$2.7 million grant for psychological sciences research

Amber Selfridge

Professors in the department of psychological sciences will receive a $2.7 million grant. The grant will be used to help better understand psychological risks and treatments.

“This is a project where we are aiming to better understand risk, like depression and anxiety. These are disorders that often emerge within the context of stress and so we are looking to better understand how emotion processing influences risk,” said professor and investigator, Karin Coifman.

Receiving a grant of this size took over four years and several stages of review of the proposal.

“This is research that I have been doing for a long time, since about 2001. This particular proposal took about four years because of the review and then also the process of getting pilot data and recruiting people and the feasibility of it all,” Coifman said.

The entire process was based off a proposal that Coifman and the other scientists working on the project put together.

“It’s a study of psychological risk and following what we would consider a potentially traumatic event. This has been a focus of research for a long time, mostly because we have this problem of not being able to pick out who needs help and who doesn’t,” Coifman said.

After evidence was provided and the proposal showed that they had evidence for the work to be done, it went through four review sessions conducted by peer scientists. This certain proposal went through four rounds of review before it was good to be sent to the National Institutes of Health (NIH).

NIH scientists then make sure that the project fits within the institute and that it does not overlap with any existing projects that are being funded. After all of this, the NIH decided they will fund it.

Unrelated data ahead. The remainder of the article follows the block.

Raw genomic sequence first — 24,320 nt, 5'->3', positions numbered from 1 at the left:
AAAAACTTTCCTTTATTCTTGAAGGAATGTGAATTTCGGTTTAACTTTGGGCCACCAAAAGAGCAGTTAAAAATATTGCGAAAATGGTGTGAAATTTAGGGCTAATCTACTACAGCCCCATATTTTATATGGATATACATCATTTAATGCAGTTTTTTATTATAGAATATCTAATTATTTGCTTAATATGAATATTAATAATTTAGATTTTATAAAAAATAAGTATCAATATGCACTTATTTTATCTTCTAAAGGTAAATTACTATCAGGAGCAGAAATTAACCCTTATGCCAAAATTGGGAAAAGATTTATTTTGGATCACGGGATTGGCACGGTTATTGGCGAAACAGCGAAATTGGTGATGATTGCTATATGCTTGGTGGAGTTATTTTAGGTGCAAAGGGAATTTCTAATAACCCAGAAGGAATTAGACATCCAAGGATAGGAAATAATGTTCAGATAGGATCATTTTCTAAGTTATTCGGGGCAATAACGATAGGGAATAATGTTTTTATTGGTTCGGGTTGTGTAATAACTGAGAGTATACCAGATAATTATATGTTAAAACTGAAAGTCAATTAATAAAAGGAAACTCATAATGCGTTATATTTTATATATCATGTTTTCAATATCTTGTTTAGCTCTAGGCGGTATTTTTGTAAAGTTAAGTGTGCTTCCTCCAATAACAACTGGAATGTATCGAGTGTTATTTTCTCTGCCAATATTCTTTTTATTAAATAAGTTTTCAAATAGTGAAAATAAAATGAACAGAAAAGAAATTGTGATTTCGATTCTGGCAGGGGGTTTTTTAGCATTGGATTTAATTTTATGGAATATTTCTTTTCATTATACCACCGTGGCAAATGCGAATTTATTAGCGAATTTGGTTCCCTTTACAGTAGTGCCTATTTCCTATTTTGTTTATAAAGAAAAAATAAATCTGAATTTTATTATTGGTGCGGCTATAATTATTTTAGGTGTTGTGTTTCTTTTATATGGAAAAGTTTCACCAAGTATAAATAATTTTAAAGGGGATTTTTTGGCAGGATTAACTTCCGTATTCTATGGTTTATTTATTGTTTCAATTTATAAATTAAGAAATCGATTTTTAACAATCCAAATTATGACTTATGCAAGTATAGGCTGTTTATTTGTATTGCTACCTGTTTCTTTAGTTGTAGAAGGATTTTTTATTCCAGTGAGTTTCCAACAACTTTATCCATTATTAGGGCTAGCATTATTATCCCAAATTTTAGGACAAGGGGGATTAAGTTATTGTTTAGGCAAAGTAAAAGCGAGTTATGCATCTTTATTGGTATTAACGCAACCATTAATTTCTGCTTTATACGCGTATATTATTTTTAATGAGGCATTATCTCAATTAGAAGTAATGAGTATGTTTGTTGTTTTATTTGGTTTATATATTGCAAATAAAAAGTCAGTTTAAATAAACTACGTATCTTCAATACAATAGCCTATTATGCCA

The money does not get sent straight to the scientists working on the project, it is sent to the university and then they distribute it.

This particular grant will be used over a five-year period.

“It’s a five year grant because we follow participants for 18 months. We can’t run everyone at the same time, so the goal is in the first year we will recruit about 75 participants and then the next year more and so on. We recruit participants through the first three and a half years and then the remaining time is for the follow-up data collection,” Coifman said.

The patients participating will be taken from Summa Health System and have been chosen to help understand and identify persistent psychological diseases. 

“This is a study where we are recruiting a particular population of people who are at risk, by virtue of the fact of having this significant physical injury happen to them. The hope is to look at some of these emotion processing patterns, early in adjustment to their injury and follow them over a period of time to see if we can better understand who really needs help and who doesn’t,” Coifman said.

One of the scientists working with Coifman is professor Doug Delahanty.

Delahanty explained that the project will hopefully be used to improve the quality of life for those in need.

“I think that there have been a lot of changes over time. The whole goal always is to figure out how to improve the quality of life for individuals who have had bad things happen to them. There is a constant interest in how do we best identify and then best treat individuals who have had something bad happen to them and who are at risk for persistent symptoms,” Delahanty said.

Coifman hopes that this project will help them understand the path to disease after a traumatic injury.

“The more we can understand the path to disease, which is what I am trying to model in this grant, the better that will be for developing treatments that can help those in need,” Coifman said.

The research and science done for the proposal was completed with the help from students.

“Research is a team effort and so there are other faculty, there are lots of students that help us with this work. There are countless students that have contributed to the kinds of science that have led to this grant and that will certainly be important to the execution of this project,” Coifman said.

Amber Selfridge is the social science reporter. Contact her at [email protected]